Q: My healthcare facility wants to begin making multidisciplinary rounds. What does this entail?
A: Multidisciplinary teams are comprised of healthcare team members from various specialty areas with complementary skills, expertise, and experience. It has been established that the utilization of multidisciplinary teams produces higher quality, patient-centered care. The process by its design should improve communication, collaboration, and collegiality among members of the healthcare team and the patient.
The development of these teams began out of necessity as healthcare systems have become more complex. The multiple variables that contribute to patient outcomes require the input of multiple disciplines. Multidisciplinary patient rounds have become a staple in most organizations that provide care to the critically ill. In fact, the benefits of these teams are so well recognized that the World Health Organization, along with other national organizations, has developed care models and professional practice standards that use the multidisciplinary team as the basic foundation for care.
An example of these teams at work can be seen in many ICUs. The team is comprised of the intensivist/physician, a pharmacist, nursing, respiratory therapy, social service and, if applicable, a family member or the patient. This team reviews the patient's diagnosis, presentation, and progression. Lab work, diagnostic findings, medications, and psychosocial concerns are discussed as a group. This is the perfect opportunity to discover changes in patient status and review the care plan and discharge planning. This activity may occur once a week or daily depending on the institution. In some facilities, residents and students from various disciplines will join as a learning opportunity.
Each member of the team brings something different to the table. Typically, the healthcare provider will open with a description of the patient and his or her history. Nursing offers the bedside view regarding status, medications, pain, and psychosocial concerns. This opens the floor for pharmacy to share concerns regarding medication orders or usage; respiratory therapy will review therapy response and pulmonary care status; and physical therapy will discuss progress, response to therapy, and the need to advance. Social work utilizes all of this and the team may discuss the discharge plan, what the patient and family want, and any services for which they qualify. The patient and family may ask questions as the discussion progresses.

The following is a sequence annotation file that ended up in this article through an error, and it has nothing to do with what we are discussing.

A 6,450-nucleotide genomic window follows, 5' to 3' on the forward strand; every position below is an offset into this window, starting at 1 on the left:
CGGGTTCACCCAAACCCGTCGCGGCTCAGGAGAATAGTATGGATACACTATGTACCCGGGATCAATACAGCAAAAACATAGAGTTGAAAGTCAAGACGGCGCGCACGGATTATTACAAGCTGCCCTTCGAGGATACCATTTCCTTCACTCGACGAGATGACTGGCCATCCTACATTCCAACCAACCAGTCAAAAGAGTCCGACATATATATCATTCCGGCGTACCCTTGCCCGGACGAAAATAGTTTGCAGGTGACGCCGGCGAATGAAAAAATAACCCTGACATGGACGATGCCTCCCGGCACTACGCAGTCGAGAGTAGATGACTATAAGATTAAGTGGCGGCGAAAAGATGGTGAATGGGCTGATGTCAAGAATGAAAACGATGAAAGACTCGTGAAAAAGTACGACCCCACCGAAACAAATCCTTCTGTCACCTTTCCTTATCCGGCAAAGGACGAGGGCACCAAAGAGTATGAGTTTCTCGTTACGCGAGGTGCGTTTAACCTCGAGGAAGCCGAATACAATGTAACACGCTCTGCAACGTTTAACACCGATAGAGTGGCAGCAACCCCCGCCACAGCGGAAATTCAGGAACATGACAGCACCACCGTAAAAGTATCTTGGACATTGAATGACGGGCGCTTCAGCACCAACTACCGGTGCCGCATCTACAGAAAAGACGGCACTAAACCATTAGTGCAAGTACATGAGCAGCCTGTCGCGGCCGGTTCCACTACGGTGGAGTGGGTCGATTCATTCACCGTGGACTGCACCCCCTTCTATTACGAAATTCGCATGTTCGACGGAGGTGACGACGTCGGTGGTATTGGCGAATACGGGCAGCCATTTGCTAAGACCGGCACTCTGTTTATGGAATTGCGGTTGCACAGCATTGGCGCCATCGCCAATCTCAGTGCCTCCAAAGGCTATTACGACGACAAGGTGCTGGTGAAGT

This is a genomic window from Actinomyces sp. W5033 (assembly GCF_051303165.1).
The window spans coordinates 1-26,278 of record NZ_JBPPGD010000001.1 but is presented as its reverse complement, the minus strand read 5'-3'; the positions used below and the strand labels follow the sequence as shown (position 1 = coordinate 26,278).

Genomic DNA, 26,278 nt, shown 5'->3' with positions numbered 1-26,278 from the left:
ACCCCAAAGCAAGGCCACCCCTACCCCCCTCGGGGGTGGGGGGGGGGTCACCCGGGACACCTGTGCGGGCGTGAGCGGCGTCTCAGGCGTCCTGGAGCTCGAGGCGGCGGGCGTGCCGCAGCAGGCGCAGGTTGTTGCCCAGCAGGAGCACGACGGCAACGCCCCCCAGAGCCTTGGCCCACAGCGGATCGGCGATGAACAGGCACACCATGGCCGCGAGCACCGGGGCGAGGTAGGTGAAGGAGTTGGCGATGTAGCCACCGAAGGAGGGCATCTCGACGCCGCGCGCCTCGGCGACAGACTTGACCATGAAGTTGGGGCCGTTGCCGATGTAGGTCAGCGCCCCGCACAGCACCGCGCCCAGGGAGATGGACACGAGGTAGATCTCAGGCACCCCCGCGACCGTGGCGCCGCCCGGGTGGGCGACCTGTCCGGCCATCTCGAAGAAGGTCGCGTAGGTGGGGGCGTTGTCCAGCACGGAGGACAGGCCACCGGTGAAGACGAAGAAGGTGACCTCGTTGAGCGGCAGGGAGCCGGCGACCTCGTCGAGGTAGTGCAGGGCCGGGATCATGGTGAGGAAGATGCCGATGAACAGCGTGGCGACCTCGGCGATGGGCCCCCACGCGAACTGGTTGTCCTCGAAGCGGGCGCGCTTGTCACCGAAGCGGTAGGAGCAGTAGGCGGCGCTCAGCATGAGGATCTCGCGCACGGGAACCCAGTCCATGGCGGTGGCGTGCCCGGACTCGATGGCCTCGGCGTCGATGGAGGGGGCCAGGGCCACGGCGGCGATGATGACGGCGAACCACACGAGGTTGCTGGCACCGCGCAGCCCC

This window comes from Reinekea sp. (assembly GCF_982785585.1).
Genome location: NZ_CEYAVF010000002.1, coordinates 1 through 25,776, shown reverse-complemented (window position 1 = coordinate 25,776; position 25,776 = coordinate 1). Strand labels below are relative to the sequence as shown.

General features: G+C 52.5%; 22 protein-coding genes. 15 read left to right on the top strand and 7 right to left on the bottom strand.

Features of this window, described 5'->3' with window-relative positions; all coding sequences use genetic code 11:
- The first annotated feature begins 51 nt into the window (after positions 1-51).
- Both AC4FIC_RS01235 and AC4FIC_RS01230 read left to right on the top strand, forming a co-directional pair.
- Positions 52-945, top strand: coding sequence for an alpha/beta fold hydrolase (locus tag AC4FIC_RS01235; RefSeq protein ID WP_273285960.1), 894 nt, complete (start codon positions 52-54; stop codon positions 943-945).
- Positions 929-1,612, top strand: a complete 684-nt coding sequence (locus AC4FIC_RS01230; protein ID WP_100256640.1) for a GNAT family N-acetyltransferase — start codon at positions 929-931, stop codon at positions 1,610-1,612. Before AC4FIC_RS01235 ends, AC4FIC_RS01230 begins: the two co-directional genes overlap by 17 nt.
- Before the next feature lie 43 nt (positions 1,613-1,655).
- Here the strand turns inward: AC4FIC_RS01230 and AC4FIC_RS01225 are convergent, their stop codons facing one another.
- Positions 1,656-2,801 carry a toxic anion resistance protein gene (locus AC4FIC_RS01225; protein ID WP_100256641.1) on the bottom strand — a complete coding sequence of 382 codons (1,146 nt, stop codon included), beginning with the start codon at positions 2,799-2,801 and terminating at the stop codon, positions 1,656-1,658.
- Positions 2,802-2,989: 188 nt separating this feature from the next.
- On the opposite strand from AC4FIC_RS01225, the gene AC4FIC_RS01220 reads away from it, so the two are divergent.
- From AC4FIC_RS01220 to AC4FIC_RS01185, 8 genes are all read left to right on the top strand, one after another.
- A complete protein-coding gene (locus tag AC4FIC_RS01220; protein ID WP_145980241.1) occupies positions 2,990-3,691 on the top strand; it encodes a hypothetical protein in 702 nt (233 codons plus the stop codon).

The three key stakeholders in the team are the patient, the healthcare team members, and the organization. The patient benefits from improved outcomes, decreased length of stay, decreased ventilator days, and improved communication with all caregivers. Coordination of multiple services is essential to positive outcomes and even more so with complex care management situations. The use of a multidisciplinary team also empowers the patient and caregiver to have a voice in the patient's care.
For healthcare providers, the benefits are varied. The team can allow providers to look strategically at patient care and outcomes because communication is in real-time and interactive. This allows for not only crisis intervention, but also the introduction of long-term planning and prevention. Multidisciplinary teams have been shown to improve professional satisfaction, improve providers' knowledge base, and encourage innovative thinking among professionals.
For the healthcare organization, the benefits are financial in nature. The improved care quality produces better outcomes, shorter length of stay, reduced healthcare expenditures, and decreased burdens on staffing and bed management. Improved patient satisfaction and community standing are additional benefits.
The keys to success for a team of this nature are open-minded learning, communication, and mutual respect for what each discipline brings to the table. Unfortunately, some organizations merely give lip service to this process, using forms and formats that document processes and meet the requirements but aren't truly interactive in nature. Although not always feasible, face-to-face interaction is preferred; however, our tech-savvy world now allows for crucial interactions to be achieved electronically, as well.
Everybody wins in a multidisciplinary team environment. The care is patient-centered, more efficient, and more cost-effective, and both patient and professional satisfaction are improved.